from The American Heritage® Dictionary of the English Language, 4th Edition

  • n. Music A composition usually in four or more parts written for a large number of singers.
  • n. Music A refrain in which others, such as audience members, join a soloist in a song.
  • n. Music A line or group of lines repeated at intervals in a song.
  • n. Music A solo section based on the main melody of a popular song and played by a member of the group.
  • n. Music A body of singers who perform choral compositions, usually having more than one singer for each part.
  • n. Music A body of vocalists and dancers who support the soloists and leading performers in operas, musical comedies, and revues.
  • n. A group of persons who speak or sing in unison a given part or composition in drama or poetry recitation.
  • n. An actor in Elizabethan drama who recites the prologue and epilogue to a play and sometimes comments on the action.
  • n. A group of masked dancers who performed ceremonial songs at religious festivals in early Greek times.
  • n. The group in a classical Greek drama whose songs and dances present an exposition of or, in later tradition, a disengaged commentary on the action.
  • n. The portion of a classical Greek drama consisting of choric dance and song.
  • n. A group or performer in a modern drama serving a purpose similar to the Greek chorus.
  • n. The performers of a choral ode, especially a Pindaric ode.
  • n. A speech, song, or other utterance made in concert by many people.
  • n. A simultaneous utterance by a number of people: a chorus of jeers from the bystanders.
  • n. The sounds so made.
  • transitive v. To sing or utter in or as if in chorus.
  • idiom in chorus All together; in unison.

from Wiktionary, Creative Commons Attribution/Share-Alike License

  • n. A group of singers and dancers in the religious festivals of ancient Greece
  • n. A group of people in a play or performance who recite together.
  • n. A group of singers; singing group who perform together.
  • n. A repeated part of a song, also called the refrain.
  • n. A setting or feature in electronic music that makes one voice sound like many.
  • n. A group of people or animals who make sounds together
  • n. An actor who reads the opening and closing lines of a play.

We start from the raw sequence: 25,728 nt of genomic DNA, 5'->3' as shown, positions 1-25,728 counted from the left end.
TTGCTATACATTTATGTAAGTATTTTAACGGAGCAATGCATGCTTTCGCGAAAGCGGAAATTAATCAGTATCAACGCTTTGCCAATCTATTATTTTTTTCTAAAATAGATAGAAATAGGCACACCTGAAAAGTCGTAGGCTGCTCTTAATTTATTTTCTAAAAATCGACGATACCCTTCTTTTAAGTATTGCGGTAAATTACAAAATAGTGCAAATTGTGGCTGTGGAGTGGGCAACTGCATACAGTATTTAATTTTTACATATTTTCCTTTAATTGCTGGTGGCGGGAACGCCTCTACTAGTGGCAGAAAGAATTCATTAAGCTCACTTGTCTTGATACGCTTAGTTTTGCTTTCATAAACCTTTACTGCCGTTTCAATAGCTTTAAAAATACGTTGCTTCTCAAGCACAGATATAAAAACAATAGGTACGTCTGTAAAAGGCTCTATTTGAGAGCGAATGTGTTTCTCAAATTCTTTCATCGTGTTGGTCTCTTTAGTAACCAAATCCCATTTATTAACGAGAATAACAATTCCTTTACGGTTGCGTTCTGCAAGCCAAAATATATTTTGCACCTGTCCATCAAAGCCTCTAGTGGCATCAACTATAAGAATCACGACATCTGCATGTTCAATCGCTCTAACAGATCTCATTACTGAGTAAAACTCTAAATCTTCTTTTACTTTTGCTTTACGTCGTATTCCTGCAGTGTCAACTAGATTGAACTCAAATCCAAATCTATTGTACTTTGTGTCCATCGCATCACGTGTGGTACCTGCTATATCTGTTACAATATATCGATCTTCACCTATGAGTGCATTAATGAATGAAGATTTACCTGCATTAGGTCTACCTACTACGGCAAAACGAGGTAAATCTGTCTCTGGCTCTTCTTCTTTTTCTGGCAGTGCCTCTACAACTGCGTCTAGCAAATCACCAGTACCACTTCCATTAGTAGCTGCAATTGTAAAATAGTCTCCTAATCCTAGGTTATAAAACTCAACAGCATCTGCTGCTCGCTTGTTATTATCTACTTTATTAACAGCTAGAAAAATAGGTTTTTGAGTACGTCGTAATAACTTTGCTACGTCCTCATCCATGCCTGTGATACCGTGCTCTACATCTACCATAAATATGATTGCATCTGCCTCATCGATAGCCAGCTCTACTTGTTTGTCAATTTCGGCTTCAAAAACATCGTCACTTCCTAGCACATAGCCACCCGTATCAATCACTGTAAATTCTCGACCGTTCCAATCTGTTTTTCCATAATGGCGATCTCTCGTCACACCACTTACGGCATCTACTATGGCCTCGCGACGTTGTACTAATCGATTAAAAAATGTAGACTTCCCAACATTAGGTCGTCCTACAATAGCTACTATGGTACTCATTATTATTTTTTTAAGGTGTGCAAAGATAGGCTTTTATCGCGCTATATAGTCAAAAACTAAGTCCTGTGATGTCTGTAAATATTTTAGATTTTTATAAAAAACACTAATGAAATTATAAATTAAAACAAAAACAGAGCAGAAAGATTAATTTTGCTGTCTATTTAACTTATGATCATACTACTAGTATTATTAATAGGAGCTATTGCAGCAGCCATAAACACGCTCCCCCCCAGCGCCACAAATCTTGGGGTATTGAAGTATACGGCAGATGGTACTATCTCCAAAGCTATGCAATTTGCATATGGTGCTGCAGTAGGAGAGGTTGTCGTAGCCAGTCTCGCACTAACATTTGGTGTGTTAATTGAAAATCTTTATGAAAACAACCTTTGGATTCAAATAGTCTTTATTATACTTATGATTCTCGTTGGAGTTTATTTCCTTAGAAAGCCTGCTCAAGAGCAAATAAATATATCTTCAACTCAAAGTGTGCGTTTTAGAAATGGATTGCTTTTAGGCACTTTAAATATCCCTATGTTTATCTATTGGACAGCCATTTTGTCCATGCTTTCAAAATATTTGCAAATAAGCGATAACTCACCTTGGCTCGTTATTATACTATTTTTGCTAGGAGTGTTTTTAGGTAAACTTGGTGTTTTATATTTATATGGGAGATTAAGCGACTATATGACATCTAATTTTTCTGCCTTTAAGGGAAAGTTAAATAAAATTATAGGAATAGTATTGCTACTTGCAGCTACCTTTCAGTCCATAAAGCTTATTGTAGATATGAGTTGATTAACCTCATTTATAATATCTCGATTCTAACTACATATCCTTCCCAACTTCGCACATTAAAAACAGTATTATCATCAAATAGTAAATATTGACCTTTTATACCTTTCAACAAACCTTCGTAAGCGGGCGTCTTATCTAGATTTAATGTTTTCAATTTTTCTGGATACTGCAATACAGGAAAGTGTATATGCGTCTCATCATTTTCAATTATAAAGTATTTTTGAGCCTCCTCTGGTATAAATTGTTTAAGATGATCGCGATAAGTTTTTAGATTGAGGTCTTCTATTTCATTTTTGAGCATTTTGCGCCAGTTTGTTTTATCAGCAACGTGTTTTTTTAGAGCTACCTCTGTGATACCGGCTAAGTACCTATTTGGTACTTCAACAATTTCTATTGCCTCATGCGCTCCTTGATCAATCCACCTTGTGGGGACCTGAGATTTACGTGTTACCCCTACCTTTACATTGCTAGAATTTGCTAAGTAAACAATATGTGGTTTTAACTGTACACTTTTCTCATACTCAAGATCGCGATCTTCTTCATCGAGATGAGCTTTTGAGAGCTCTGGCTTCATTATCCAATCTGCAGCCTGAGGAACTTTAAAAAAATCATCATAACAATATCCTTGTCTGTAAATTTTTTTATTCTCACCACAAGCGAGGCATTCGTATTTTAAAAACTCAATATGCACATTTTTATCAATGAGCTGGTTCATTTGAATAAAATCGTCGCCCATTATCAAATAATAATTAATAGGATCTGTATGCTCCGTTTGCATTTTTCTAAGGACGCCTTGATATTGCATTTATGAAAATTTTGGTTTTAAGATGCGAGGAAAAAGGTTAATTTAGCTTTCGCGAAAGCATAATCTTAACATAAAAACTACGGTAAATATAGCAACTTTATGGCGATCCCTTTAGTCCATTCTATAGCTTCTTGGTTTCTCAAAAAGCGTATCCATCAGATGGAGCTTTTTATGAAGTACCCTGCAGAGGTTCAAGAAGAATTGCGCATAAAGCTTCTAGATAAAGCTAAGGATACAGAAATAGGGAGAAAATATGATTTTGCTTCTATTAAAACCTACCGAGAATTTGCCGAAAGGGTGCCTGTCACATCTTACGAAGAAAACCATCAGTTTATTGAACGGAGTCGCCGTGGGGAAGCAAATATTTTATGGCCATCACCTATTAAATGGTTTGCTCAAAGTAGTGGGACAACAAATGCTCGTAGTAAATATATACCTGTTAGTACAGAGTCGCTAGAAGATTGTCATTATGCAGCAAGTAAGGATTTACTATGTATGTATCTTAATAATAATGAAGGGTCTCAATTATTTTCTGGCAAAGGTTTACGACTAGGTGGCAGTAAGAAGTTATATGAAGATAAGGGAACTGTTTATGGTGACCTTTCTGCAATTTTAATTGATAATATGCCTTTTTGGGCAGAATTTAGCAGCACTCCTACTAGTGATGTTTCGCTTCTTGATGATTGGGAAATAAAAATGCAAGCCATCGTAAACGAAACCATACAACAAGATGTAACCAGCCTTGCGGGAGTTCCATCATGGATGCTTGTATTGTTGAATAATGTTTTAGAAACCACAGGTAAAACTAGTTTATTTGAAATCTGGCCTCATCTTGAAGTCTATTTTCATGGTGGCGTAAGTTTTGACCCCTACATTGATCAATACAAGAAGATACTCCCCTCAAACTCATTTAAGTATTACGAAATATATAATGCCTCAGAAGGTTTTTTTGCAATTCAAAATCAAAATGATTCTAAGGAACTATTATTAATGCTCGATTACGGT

• v. To echo a particular sentiment.
  • v. To sing the chorus.

from the GNU version of the Collaborative International Dictionary of English

  • n. A band of singers and dancers.
  • n. A company of persons supposed to behold what passed in the acts of a tragedy, and to sing the sentiments which the events suggested in couplets or verses between the acts; also, that which was thus sung by the chorus.
  • n. An interpreter in a dumb show or play.
  • n. A company of singers singing in concert.
  • n. A composition of two or more parts, each of which is intended to be sung by a number of voices.
  • n. Parts of a song or hymn recurring at intervals, as at the end of stanzas; also, a company of singers who join with the singer or choir in singer or choir in singing such parts.
  • n. The simultaneous of a company in any noisy demonstration.
  • intransitive v. To sing in chorus; to exclaim simultaneously.

from The Century Dictionary and Cyclopedia

  • To sing or join in the chorus of: as, to chorus a song.
  • To exclaim or call out in concert.
  • n. A dance. Specifically, in the ancient Greek drama— A dance performed by a number of persons in a ring, in honor of Bacchus, accompanied by the singing of the sacred dithyrambic odes. From this simple rite was developed the Greek drama, In continuation of the early tradition, a company of persons, represented as of age, sex, and estate appropriate to the play, who took part through their leader, the coryphæus, with the actors in the dialogue of a drama, and sang their sentiments at stated intervals when no actor was on the stage.
  • n. One of the songs executed by the chorus.
  • n. In music: A company of singers, especially an organized company, such as singers in a church or a choral society, In an oratorio, opera, or concert, the general company of singers, as distinguished from the soloists, A part of a song in which the listeners join with the singer; a refrain; also, any recurring refrain or burden, A musical composition intended to be sung in harmony by a company of singers, usually by four voices. A double chorus is for eight voices, The compound or mixture stops of an organ. In the tenth century, an instrument, probably the bagpipe, In the fifteenth century, the drone of a bagpipe or of the accompaniment strings of the crowd. Formerly, in Scotland, a loud trumpet.
  • n. A union of voices or sounds, or a company of persons, resembling a chorus.
  • n. In zoology, a genus of mollusks.

from WordNet 3.0 Copyright 2006 by Princeton University. All rights reserved.

  • v. utter in unison
  • n. any utterance produced simultaneously by a group
  • n. the part of a song where a soloist is joined by a group of singers
  • n. a group of people assembled to sing together
  • v. sing in a choir
  • n. a company of actors who comment (by speaking or singing in unison) on the action in a classical Greek play
  • n. a body of dancers or singers who perform together


from The American Heritage® Dictionary of the English Language, 4th Edition

Latin, choral dance, from Greek khoros; see gher-1 in Indo-European roots.

from Wiktionary, Creative Commons Attribution/Share-Alike License

From Latin chorus, from Ancient Greek χορός (khoros).



Log in or sign up to get involved in the conversation. It's quick and easy.